New head of water department plans to revise project priorities

The new chief would like to focus on areas under court order and the upgrade of county facilities.



WARREN — The man chosen last week to head Trumbull County’s water and sewer department said he will refocus the department’s energies on areas of the county under court order to get sewers, and upgrade county facilities such as waste treatment plants.

The dozens of sanitary sewer projects requested by residents in recent years, or those that will be proposed in the future, will be second in priority, said Rex Fee, sanitary engineers’ executive director.

Fee, introduced at a news conference in county Commissioner Paul Heltzel’s office Wednesday, compared the department’s operation in recent years to the plate jugglers who used to perform on “The Ed Sullivan Show”: “Sometimes you ignore some of the plates,” he said.

Fee said the number of county residents wanting sewer lines built by his department has grown by a large amount in recent years because of the county’s problems with failed septic tanks. That, however, doesn’t mean the department should endlessly add projects to its workload unless these can be done in a reasonable amount of time.

Fee, longtime assistant sanitary engineer under former sanitary engineers Tom Holloway and Gary Newbrough, said only those petition projects that can be added to an existing sewage collection system with a standard 8-inch pipe will get the kind of attention Newbrough gave to practically all petition projects in the past.

In a meeting that Heltzel had with managers from the department last month, some said that under Newbrough, many petition projects were considered, partially worked on, but then put on a long list to wait their turn.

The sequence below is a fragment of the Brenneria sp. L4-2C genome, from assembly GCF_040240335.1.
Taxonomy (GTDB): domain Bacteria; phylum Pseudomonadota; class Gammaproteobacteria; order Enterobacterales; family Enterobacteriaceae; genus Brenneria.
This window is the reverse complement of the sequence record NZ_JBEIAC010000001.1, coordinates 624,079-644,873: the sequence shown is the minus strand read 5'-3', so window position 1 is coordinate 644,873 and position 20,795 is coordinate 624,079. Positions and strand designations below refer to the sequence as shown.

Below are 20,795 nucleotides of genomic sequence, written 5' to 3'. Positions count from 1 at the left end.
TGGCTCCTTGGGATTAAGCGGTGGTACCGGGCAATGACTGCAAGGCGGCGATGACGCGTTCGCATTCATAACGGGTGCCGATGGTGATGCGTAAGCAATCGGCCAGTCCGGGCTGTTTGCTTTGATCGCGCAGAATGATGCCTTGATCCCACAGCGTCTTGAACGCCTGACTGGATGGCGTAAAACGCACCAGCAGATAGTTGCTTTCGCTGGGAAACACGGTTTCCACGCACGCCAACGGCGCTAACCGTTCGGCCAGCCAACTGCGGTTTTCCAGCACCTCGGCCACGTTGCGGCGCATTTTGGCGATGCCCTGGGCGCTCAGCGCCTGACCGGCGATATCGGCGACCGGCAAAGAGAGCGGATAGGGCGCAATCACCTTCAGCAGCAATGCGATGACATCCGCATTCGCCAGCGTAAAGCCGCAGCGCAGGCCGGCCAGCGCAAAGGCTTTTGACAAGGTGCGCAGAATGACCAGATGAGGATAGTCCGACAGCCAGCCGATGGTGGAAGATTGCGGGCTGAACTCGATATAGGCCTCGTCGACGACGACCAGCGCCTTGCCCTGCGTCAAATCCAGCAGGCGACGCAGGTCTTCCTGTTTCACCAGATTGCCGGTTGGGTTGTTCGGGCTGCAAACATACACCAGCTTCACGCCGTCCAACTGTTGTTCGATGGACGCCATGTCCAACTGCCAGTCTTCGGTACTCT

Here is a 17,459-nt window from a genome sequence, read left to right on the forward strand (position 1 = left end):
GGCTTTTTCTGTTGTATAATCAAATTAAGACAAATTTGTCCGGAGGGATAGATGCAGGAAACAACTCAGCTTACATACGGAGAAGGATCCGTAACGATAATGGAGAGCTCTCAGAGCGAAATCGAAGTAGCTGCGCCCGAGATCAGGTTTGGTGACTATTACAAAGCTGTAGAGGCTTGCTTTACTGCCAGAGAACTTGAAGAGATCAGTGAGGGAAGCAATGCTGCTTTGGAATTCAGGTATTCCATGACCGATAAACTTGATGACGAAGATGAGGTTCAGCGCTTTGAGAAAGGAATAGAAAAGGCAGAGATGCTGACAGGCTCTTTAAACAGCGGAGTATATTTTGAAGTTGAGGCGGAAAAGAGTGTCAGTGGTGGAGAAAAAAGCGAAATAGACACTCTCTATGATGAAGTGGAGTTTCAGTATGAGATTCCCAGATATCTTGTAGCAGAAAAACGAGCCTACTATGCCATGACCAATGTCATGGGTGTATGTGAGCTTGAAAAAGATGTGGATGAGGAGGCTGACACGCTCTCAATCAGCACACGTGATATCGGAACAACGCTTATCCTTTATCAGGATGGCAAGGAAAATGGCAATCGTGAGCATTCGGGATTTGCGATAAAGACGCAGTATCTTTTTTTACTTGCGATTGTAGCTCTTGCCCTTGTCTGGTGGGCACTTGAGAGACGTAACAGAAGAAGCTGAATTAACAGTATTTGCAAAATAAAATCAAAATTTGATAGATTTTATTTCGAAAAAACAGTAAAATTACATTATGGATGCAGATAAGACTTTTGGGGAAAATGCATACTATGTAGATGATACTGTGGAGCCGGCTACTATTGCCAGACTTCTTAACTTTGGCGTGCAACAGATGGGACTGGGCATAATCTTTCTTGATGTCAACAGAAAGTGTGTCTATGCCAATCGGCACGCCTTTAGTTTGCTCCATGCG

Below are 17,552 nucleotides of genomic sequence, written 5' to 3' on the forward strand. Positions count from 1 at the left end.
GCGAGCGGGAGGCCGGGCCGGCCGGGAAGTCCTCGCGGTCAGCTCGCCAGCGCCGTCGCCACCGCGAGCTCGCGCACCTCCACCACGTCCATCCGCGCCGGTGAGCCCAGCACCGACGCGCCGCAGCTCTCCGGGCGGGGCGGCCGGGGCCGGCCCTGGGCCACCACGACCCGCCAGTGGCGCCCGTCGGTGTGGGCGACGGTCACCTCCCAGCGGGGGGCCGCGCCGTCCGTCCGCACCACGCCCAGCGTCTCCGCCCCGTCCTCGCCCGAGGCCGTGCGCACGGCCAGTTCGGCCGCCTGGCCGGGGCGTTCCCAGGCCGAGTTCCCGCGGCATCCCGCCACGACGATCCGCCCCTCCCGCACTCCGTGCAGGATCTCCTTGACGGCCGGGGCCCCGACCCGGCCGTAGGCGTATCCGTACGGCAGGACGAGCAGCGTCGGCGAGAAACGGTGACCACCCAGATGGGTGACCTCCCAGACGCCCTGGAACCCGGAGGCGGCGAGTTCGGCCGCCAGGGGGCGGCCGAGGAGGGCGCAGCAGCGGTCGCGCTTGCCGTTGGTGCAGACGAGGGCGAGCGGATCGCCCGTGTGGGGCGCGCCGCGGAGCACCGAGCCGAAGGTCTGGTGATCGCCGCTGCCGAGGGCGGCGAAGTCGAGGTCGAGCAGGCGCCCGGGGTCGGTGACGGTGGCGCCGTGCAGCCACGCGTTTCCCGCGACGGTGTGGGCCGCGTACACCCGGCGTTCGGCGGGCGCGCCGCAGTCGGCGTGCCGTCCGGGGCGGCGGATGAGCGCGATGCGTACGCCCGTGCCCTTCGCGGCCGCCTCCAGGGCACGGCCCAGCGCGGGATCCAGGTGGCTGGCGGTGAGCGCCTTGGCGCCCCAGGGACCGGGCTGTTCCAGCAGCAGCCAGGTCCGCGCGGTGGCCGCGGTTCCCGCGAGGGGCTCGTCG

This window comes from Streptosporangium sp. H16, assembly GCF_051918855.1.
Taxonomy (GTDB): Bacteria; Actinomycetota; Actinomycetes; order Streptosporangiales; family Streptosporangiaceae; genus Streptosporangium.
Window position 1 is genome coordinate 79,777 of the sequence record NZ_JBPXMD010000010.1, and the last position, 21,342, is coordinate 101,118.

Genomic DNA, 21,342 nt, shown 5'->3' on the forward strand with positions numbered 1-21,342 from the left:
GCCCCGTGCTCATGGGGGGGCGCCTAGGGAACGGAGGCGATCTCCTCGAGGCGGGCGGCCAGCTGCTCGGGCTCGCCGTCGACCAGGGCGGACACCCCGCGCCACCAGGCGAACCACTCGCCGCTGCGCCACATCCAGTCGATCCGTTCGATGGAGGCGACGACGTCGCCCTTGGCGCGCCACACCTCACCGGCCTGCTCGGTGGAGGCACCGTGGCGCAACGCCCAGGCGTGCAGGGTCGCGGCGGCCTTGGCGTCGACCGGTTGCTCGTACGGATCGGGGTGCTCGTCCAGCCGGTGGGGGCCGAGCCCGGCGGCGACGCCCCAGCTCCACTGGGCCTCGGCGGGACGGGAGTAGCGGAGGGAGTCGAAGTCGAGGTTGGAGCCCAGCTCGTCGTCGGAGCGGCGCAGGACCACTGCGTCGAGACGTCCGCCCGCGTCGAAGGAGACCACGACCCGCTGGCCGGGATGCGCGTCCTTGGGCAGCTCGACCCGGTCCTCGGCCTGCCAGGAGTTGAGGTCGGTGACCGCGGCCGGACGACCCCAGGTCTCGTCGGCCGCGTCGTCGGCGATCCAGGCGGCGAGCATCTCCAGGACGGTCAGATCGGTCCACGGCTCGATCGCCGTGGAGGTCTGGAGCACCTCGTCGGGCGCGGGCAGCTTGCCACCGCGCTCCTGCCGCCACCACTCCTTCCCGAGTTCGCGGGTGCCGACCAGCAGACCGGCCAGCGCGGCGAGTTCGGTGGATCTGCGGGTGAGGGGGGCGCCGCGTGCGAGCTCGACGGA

Lower priority

Fee said he believes his department will need to lower the priority of petition projects that are a great distance from a nearby system.

Fee said people who have moved out to the country to get away from the city will have to realize that sewers for them might not be possible in a short time frame, even if they submit petitions for one.

County commissioners last week reassigned Newbrough to a new position called sanitary engineering planner and promoted Fee. Scott Verner was appointed interim sanitary engineer because he holds a professional engineer’s license, something required by state law for a sanitary engineer but which Fee does not have.

As for the court-ordered projects, the county agreed in January to build sewers in 10 areas of the county in 15 years. The agreement was the result of a lawsuit filed in 2002 by the Ohio Environmental Protection Agency against the county health department and the commissioners for failing to protect the environment from the waste coming out of failing septic systems.

The 10 areas include the Lakeshore Drive area in Bazetta Township, the Scott Street area in Newton Township and the Meadowbrook area of Warren Township. County officials have applied for numerous grants to help with the cost of the projects.

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